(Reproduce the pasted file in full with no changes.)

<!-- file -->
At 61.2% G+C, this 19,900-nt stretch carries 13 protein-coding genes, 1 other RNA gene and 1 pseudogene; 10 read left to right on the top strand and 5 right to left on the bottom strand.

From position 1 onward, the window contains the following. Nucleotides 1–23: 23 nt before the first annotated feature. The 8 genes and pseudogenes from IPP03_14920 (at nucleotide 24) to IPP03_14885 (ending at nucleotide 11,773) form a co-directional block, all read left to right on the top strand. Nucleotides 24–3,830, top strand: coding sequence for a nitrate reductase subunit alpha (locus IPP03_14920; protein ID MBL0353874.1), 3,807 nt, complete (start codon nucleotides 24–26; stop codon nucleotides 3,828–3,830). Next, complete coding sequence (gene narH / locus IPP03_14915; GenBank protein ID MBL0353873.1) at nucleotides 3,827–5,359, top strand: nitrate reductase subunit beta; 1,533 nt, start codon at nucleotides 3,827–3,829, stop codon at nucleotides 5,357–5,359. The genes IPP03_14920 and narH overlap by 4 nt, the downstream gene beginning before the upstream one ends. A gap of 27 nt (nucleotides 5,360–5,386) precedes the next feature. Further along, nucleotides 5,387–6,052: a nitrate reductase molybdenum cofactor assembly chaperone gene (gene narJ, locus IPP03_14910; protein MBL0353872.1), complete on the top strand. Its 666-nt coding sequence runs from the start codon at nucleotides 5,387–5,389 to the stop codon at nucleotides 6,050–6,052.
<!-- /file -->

At 61.2% G+C, this 19,900-nt stretch carries 13 protein-coding genes, 1 other RNA gene and 1 pseudogene; 10 read left to right on the top strand and 5 right to left on the bottom strand.

From position 1 onward, the window contains the following. Nucleotides 1–23: 23 nt before the first annotated feature. The 8 genes and pseudogenes from IPP03_14920 (at nucleotide 24) to IPP03_14885 (ending at nucleotide 11,773) form a co-directional block, all read left to right on the top strand. Nucleotides 24–3,830, top strand: coding sequence for a nitrate reductase subunit alpha (locus IPP03_14920; protein ID MBL0353874.1), 3,807 nt, complete (start codon nucleotides 24–26; stop codon nucleotides 3,828–3,830). Next, complete coding sequence (gene narH / locus IPP03_14915; GenBank protein ID MBL0353873.1) at nucleotides 3,827–5,359, top strand: nitrate reductase subunit beta; 1,533 nt, start codon at nucleotides 3,827–3,829, stop codon at nucleotides 5,357–5,359. The genes IPP03_14920 and narH overlap by 4 nt, the downstream gene beginning before the upstream one ends. A gap of 27 nt (nucleotides 5,360–5,386) precedes the next feature. Further along, nucleotides 5,387–6,052: a nitrate reductase molybdenum cofactor assembly chaperone gene (gene narJ, locus IPP03_14910; protein MBL0353872.1), complete on the top strand. Its 666-nt coding sequence runs from the start codon at nucleotides 5,387–5,389 to the stop codon at nucleotides 6,050–6,052.